It has been “all hands on deck” for the major crime unit as Hamilton Police investigate the fatal stabbing of 14-year-old Devan Bracci-Selvey outside Sir Winston Churchill Secondary School on Monday.
The complex investigation has meant having up to 11 homicide detectives working on the case, said case manager Det. Sgt. Steve Bereziuk.
“Our entire homicide office is working on this,” he said.
It’s not because this case matters more than any of the other ongoing homicide investigations in the city. Rather, there is a “huge influx of information,” including about a dozen witnesses being interviewed each day.
There is one detective assigned full time to comb through cellphone and surveillance video of the crime. The homicide detectives have also drawn on other units for expertise.
The case is further complicated because those involved and most of the witnesses are kids and want a parent with them, he said. “Youth interviews are very complex and sensitive.”
There has also been a huge number of comments on social media from people claiming to know what happened. Facts needs to be separated from rumour and speculation.
Two teens — a 14-year-old and an 18-year-old — are charged with first degree murder. The 14-year-old cannot be identified because of the Youth Criminal Justice Act, with the publication ban extending to the 18-year-old.
The teens were arrested near the scene Oct. 7 after Bracci-Selvey was stabbed behind his high school during a confrontation around 1:20 p.m. that Monday afternoon.
Police have been careful with the information they release, in large part because the case is before the courts and they cannot say anything that could identify the accused.
Bereziuk refused to comment on details of the arrest, crime scene or number of witnesses who watched the brazen daytime stabbing. But Bereziuk has shared is that it’s the 14-year-old who’s alleged to have wielded the knife. Both teens are charged because police allege there was some element of pre-planning.
The victim’s mom, Shari-Ann Selvey, said her son was being bullied and called her to the school because people were bothering him. She watched helplessly as he was fatally stabbed.
Bereziuk said police are investigating whether bullying was a factor in the homicide.
While it’s important investigators know what was going on in Bracci-Selvey’s life before his death, ultimately it’s their job to figure out events specific to the homicide, he said.
“A big question in this case is the why? We know the who, what, where, when,” Bereziuk said. “We are investigating his life, his background and we want to know … does bullying fall into that? It certainly could.”
Bracci-Selvey’s mom has said her son had been bullied since the start of the school year. She said had raised the issue multiple times with the school.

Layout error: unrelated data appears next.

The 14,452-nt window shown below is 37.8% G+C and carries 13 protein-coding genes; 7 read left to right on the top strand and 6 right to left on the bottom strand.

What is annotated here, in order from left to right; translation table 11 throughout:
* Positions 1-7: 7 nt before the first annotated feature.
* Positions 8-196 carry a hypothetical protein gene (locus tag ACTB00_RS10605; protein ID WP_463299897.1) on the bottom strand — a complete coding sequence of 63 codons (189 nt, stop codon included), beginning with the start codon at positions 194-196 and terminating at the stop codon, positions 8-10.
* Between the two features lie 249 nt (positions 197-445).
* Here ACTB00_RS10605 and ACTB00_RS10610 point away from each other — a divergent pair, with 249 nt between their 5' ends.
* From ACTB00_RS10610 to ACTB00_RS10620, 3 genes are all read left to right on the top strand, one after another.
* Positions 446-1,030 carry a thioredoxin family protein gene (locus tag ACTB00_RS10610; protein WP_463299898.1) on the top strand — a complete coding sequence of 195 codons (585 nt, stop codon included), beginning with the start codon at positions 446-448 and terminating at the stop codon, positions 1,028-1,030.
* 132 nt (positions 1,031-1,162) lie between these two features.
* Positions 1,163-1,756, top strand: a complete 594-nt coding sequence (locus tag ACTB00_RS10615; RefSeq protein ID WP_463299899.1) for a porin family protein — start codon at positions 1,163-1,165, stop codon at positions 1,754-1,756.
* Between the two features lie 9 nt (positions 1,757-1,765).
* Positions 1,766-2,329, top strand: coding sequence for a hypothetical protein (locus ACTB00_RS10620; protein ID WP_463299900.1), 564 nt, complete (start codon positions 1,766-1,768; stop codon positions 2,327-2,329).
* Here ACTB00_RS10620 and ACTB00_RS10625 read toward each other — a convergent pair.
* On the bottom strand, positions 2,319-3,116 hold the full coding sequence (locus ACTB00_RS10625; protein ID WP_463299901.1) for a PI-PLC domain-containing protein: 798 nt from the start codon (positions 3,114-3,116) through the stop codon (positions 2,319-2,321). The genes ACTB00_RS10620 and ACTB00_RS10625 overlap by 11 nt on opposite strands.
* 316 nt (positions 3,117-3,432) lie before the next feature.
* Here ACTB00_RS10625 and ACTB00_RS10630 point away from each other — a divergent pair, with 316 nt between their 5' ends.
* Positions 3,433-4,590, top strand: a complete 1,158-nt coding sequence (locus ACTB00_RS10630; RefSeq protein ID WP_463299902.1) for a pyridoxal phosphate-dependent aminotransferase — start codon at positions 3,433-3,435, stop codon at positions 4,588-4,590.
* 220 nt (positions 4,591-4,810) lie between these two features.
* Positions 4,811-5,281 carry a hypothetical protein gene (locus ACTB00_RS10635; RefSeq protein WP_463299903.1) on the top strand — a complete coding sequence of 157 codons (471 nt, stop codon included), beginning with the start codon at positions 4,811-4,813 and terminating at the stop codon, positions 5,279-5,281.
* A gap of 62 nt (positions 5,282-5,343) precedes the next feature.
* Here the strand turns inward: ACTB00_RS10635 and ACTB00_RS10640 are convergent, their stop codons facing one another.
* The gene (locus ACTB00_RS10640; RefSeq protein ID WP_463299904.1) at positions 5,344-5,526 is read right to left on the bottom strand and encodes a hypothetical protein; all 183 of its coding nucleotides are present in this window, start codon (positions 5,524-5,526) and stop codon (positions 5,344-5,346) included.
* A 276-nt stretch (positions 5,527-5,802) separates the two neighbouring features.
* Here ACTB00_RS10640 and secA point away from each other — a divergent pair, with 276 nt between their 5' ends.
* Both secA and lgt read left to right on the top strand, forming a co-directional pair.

Bereziuk said the only record of police being called was a Sept. 4 report that Bracci-Selvey’s bicycle had been stolen.
There is no evidence that teens charged in the murder, or two 16-year-olds held for questioning and released, were involved in the bike theft, Bereziuk said.
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Shawn Wagar, whose son was close friends with Bracci-Selvey, told The Spectator he went to the school at least four times to complain about his son and Bracci-Selvey being bullied.
He got a call the day of the stabbing to come to the school. He tried to act as an intermediary, but things were out of control and he was pepper sprayed, he said. He went into the school to clean his eyes. Soon after Bracci-Selvey was stabbed.
The stabbing was captured on video that has been seized by police.
“Video remains a huge part of the investigation,” Bereziuk said.
It’s not clear if any video was ever posted online, but police ask anything found be reported immediately.
During the investigation homicide detectives have had help from various other police units including east end patrol and detectives officers, victims services, the school and youth officers, ACTION (who found the knife alleged to be the murder weapon near the scene), forensic unit and the tech crime unit.
The tech crime investigators have been helping comb through the vast number of comments on social media, looking for witnesses.
“I caution people about social media and believing everything you read,” Bereziuk said, adding that police cannot rely on anything people hear, only things they directly saw or heard.
But social media is also a challenge for investigators because they don’t have access to private messages.
“We don’t have magic spyglass into the social media world,” he said. That’s why it’s important for anyone who sees anything to call police.
Anyone with information is asked to contact Det. Mike McNaughton at 905-546-4123.
To remain anonymously, contact Crime Stoppers at 1-800-222-8477 or crimestoppershamilton.com.